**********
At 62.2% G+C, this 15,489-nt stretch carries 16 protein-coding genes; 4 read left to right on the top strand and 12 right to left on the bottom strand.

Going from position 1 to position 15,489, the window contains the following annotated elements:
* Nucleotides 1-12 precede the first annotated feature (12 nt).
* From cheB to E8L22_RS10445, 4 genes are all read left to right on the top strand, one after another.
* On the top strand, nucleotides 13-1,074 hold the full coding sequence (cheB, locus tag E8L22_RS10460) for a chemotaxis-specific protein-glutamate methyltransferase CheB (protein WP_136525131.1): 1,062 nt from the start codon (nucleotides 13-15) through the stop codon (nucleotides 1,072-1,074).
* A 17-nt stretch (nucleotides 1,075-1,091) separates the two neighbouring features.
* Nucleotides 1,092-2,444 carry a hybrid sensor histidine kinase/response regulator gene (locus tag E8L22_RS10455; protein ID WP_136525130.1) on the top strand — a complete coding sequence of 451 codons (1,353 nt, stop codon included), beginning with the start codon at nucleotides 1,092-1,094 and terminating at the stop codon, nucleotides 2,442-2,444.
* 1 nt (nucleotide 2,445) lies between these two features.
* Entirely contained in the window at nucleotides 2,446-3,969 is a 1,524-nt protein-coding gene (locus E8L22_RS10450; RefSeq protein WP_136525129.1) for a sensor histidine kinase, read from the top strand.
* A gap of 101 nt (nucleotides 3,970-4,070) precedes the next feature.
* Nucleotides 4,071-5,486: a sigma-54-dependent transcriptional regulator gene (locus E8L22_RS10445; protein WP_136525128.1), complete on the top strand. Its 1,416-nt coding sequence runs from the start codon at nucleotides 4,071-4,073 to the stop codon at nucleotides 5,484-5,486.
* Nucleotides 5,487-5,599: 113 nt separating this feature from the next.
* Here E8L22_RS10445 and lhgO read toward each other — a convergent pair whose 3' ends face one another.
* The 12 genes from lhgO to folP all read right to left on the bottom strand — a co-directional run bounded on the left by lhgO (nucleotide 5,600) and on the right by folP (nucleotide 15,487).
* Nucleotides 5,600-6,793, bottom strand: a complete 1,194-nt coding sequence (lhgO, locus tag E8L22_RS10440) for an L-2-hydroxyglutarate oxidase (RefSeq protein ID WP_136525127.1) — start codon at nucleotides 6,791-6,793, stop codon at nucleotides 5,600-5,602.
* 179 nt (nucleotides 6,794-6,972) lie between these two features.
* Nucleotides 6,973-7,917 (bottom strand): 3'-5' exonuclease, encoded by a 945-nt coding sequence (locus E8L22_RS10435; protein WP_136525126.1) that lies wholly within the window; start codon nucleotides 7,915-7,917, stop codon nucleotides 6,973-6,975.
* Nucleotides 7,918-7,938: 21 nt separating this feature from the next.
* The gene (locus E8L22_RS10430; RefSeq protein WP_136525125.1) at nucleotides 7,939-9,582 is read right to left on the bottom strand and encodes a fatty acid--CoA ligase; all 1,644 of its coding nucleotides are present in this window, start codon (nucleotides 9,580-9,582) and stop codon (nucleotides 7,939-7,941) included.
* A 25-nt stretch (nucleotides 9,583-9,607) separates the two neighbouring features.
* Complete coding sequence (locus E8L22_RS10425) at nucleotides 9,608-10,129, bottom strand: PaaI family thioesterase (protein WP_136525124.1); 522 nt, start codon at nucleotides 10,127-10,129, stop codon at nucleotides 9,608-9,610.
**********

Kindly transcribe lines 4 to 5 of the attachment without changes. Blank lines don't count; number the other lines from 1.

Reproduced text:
* From cheB to E8L22_RS10445, 4 genes are all read left to right on the top strand, one after another.
* On the top strand, nucleotides 13-1,074 hold the full coding sequence (cheB, locus tag E8L22_RS10460) for a chemotaxis-specific protein-glutamate methyltransferase CheB (protein WP_136525131.1): 1,062 nt from the start codon (nucleotides 13-15) through the stop codon (nucleotides 1,072-1,074).